Dollywood! How could I forget?


Gentle readers, you have been wronged. I’ve been sitting here with a treasure trove of pictures from our visit to Pigeon Forge, Tennessee, and I completely forgot to write up that part of our summer adventure. I’m short on time today but you will get a full report tomorrow. Meantime, yes, that’s me in a Dale Earnhardt Jr. baseball cap. When in Rome….

She shoots, she scores

I mentioned earlier in the soccer season that Anna had a game where she scored two goals, and since she had her face painted, we concluded that she needed the face paint in order to secure her luck. The following week she had no face paint and scored no goals. The week after that, a dab of marker over her right eyebrow seemed to be all she needed – two more goals scored.

Regrettably, her game got postponed this past weekend, because they had face painting at the book fair at school:


Anna has really been wanting to paint a soccer ball on her face like this for a game, because we believe it will confuse her opponents – wait, which ball is the one we’re supposed to chase?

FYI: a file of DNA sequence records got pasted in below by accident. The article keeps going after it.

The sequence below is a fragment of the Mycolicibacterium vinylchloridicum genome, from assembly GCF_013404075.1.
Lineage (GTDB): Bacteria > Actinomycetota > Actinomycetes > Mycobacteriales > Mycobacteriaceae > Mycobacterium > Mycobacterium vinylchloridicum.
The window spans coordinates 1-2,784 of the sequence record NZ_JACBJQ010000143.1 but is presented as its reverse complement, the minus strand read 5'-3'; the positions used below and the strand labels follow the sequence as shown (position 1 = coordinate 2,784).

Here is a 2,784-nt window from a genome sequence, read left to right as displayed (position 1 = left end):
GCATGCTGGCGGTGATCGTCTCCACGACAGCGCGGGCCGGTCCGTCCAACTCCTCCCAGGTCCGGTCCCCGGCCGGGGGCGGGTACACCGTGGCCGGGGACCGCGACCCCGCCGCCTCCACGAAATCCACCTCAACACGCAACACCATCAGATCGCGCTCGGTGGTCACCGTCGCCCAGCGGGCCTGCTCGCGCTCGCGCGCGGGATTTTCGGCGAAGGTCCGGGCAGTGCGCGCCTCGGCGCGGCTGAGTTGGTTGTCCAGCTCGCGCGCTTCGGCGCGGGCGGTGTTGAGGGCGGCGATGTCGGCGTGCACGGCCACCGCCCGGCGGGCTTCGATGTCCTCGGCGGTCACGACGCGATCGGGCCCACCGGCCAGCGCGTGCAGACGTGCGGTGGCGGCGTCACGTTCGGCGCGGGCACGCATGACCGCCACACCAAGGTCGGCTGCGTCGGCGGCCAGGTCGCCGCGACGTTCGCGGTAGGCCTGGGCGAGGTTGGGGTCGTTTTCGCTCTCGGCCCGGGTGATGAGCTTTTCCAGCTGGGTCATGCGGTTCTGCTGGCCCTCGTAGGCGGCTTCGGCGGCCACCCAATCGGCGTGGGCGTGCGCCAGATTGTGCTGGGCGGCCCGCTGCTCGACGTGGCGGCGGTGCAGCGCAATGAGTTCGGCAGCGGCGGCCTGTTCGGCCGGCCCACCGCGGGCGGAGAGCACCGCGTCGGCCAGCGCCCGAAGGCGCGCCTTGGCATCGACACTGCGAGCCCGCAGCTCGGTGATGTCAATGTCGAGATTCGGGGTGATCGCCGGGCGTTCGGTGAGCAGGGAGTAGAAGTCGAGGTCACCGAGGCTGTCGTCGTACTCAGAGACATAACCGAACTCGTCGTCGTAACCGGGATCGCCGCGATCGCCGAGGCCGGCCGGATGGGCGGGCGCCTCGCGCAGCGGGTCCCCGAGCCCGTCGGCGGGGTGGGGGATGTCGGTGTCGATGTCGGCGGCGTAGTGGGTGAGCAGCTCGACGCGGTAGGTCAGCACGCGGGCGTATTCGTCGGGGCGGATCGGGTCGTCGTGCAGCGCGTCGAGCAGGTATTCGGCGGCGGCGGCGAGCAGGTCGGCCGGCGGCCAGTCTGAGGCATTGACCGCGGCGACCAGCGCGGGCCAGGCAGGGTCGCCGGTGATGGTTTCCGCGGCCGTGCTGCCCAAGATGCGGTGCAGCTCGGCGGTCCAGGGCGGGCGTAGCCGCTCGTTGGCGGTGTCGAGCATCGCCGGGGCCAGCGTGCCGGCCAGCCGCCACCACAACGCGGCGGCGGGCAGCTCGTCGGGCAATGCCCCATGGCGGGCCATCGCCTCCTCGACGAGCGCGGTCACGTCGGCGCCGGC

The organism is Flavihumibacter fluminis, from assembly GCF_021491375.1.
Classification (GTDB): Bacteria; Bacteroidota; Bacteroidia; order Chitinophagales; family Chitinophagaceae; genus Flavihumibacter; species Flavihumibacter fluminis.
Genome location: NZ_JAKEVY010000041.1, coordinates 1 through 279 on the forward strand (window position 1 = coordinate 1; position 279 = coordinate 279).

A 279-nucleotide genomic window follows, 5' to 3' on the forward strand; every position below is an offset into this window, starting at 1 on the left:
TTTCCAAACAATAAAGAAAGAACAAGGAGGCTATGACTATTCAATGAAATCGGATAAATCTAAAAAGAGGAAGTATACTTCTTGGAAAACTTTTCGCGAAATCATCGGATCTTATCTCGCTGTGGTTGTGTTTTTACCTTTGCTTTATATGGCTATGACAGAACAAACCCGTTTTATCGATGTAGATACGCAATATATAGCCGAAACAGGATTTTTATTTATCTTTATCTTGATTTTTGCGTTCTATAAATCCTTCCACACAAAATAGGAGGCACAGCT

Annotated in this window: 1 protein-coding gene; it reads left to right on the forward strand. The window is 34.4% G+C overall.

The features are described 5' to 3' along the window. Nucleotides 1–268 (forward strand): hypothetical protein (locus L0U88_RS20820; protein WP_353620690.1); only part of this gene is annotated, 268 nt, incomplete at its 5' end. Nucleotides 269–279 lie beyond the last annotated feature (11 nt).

Human chess

The kids had a book fair at school over the weekend, and part of the festivities was a game of human chess. 32 brave volunteers donned swords, shields, and funny hats to stand on the field of battle. Naturally, all three of our grandmasters were on the scene.

Would you be surprised if I told you that Maria managed to get herself designated as a king? You would not:


Anna served as the white pawn directly in front of Maria:


And Nick was a black knight:


This is how the board looked mid-match:


And here are the guys who are actually deciding the moves:


Black ended up taking the win. Along the way, Maria gained a new appreciation for the fact that the kings stay on the board all the way to the end: